Being a doer isn’t easy. Entrepreneurship takes a unique combination of resourcefulness and perseverance, combined with a confidence in yourself. Those attributes are major parts of what has made the Fiverr community what it is today, and they’re also major tenets of success in America as a whole.While our global community is broad and diverse, so are the faces that make up our U.S.-based community of entrepreneurs, freelancers, and small business. The Small Business Administration has said there are 28 million small businesses (including 23 million nonemployer businesses) spread across the many regions and municipalities of the U.S. Our buyer community of entrepreneurs and small businesses are a reflection of the country they call home--one that spans 50 states, over 3,000 counties, and over 20,000 cities and towns. Recognizing the role we play as an organization in supporting American entrepreneurialism, Fiverr wanted to dig into the policy priorities and perceived impacts of those policies to understand what’s driving American businesses forward, and what’s keeping them in neutral. We asked many of our U.S.-based buyers what their thoughts were, and recognized some interesting patterns.
Our report, Entrepreneurship in America dives into those questions and more, illuminating a few key findings.In addition to Entrepreneurship in America, we also opened the doors for many of our San Francisco Bay Area community members last night at a Town Hall debuting the report last night. Check out the stream here. With Congressman Ro Khanna, Natalie Foster, community member Mariah Lichtenstern and our own Brent Messenger taking part, the discussion was a lively and informative one. Entrepreneurship in America may have been the focal point of the discussion, but it was also an opportunity to broaden the conversation and highlight the experiences of many in the room. There was a strong alignment between what the report illustrated and the day-to-day lives of the Fiverr community.
While there are a multitude of issues impacting businesses today, the biggest ones for entrepreneurs and small businesses were those that could be felt locally. Big economic issues like cost of living were huge factors hindering business growth, while startup roadblocks like access to initial capital and access to capital to grow were also major issues holding businesses back. Localized opportunities included reliable broadband and education and training which many respondents--regardless of where they were from--saw as helping their businesses.Not only did the report spell out what mattered most to our community of buyers, it also illustrated some of the issues that surprisingly weren’t of major significance.While taxes and trade may have been hot topics during the presidential debate season, our community didn’t consider them top priorities. Why might that be? While those issues certainly have an impact on the way businesses are built, their effect is less direct, while issues like capital access and reliable broadband have a clear and tangible effect on the everyday lives of entrepreneurs and small businesses in our community.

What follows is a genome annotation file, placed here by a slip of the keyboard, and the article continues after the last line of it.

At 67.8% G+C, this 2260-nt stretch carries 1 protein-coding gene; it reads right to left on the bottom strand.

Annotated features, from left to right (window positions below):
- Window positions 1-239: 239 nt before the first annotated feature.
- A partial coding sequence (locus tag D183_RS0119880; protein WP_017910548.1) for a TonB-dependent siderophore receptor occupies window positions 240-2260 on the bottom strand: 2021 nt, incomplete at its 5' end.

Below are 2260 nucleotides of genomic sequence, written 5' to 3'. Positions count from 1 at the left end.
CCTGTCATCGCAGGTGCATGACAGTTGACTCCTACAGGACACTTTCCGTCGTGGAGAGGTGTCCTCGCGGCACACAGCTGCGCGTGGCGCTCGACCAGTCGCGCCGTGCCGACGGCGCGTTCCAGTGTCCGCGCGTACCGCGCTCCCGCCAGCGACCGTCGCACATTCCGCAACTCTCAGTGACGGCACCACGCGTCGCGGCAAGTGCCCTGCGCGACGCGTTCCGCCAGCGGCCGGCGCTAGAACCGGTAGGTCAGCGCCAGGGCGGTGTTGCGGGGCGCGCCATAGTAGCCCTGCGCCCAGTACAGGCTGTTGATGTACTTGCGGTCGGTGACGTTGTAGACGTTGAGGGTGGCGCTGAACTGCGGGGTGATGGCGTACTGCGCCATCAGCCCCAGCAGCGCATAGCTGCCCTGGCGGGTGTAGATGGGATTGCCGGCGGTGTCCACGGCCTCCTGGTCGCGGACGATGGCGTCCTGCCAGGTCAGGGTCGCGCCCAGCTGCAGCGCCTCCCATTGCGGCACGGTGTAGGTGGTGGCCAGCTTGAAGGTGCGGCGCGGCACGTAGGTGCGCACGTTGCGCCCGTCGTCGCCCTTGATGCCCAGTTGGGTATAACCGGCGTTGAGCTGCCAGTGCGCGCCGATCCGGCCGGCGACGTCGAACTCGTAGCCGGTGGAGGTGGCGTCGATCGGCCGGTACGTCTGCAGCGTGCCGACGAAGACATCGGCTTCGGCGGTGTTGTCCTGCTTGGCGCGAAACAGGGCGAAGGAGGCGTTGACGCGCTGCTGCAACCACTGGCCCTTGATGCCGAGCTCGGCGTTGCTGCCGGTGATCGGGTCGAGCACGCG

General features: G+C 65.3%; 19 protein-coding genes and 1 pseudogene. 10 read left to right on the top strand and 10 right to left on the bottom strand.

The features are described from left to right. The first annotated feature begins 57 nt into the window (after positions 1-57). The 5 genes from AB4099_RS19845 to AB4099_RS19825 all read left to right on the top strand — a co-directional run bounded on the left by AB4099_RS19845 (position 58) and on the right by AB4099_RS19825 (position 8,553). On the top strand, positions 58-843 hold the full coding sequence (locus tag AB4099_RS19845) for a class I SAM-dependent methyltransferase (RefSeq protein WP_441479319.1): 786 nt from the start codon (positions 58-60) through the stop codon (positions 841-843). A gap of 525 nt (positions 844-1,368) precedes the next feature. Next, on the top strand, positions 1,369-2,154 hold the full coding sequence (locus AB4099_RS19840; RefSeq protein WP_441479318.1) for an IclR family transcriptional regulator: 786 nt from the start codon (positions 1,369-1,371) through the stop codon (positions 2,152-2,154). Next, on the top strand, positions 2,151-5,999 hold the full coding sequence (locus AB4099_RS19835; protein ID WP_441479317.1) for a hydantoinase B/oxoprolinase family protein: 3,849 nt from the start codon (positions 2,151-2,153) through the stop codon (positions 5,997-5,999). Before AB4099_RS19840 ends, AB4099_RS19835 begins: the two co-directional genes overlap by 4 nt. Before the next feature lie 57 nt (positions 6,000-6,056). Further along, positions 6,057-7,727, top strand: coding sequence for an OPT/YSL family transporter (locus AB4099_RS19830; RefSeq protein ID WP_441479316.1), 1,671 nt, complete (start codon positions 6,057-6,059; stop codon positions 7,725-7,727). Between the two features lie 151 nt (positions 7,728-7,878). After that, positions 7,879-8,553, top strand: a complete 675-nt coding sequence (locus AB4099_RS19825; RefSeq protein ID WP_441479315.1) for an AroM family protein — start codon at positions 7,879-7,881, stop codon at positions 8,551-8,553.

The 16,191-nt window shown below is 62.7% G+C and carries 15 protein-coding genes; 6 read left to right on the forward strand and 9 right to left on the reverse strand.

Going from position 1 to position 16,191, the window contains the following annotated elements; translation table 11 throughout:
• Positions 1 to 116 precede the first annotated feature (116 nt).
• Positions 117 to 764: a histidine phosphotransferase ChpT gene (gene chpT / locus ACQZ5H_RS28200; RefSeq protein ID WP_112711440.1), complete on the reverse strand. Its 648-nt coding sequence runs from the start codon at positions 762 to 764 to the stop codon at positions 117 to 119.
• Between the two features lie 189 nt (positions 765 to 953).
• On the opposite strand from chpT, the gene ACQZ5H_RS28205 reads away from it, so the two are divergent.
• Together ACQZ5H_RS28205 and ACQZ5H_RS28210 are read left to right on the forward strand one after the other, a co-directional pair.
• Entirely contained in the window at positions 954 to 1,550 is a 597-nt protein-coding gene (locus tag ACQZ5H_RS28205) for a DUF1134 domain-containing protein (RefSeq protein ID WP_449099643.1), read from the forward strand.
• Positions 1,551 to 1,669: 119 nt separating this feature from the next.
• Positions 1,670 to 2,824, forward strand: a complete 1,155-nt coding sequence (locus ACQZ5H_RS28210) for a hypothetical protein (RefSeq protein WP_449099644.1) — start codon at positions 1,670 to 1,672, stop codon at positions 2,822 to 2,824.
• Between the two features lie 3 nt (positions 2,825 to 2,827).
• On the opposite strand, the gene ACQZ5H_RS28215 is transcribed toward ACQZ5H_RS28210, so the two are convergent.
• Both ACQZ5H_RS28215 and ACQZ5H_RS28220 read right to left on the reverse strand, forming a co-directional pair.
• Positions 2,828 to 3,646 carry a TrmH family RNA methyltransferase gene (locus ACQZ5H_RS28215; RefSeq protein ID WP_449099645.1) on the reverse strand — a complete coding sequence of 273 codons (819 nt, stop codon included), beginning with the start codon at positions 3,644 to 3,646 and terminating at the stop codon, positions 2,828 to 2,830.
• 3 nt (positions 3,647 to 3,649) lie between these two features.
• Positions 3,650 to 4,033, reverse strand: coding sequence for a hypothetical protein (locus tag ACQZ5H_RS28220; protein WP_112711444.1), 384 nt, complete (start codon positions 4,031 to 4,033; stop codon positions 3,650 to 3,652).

Lastly, we asked about the President’s agenda and its effect on businesses. Much like the political atmosphere in the country, responses were divided with an almost identical split between negative and positive effects. While that was to be expected to some degree, it also illustrated how a community of entrepreneurs and small businesses were uncertain about the impact the President’s policies might have on their daily entrepreneurial lives. In a climate where everything from health care to tax reform is up in the air, a lot of unknowns remain for many in the doer community moving forward.At the same time, there’s a massive opportunity to provide thoughts on what changes can propel doers to succeed in the near and long term.To us, we see those steps falling into four main groups:
Business and government entities that can create new or more streamlined ways to responsibly access capital will result in new businesses while allowing existing ones to effectively scale. Additionally, creating more avenues for continuing education through local and digital means will give more business owners the knowledge they need to propel their businesses forward.
Both with regard to skills and expertise for their business, respondents felt these resources greatly helped them, so a focus on bringing more such opportunities directly to areas where entrepreneurs reside, while also expanding awareness of digital channels, stands to benefit them greatly.
Not only will it increase opportunity, it can dramatically lower the cost of running a business to put more money back into the pockets of entrepreneurs.
Tying benefits to jobs curtails entrepreneurship by keeping employees tethered to traditional employment models. The current structure puts pressure on small businesses, entrepreneurs, and solopreneurs to decide between their well-being and their passion, a decision that curbs innovation and economic growth in the long term.Different policy issues and topics affect different regions and businesses in a variety of ways, but by taking a look at the attitudes and opinions present across the country, we’re hoping to start a dialogue and discussion around what so many doers are facing each and every day.
Let us know what you think of the data and how it fits with your personal brand/business story in the comments below.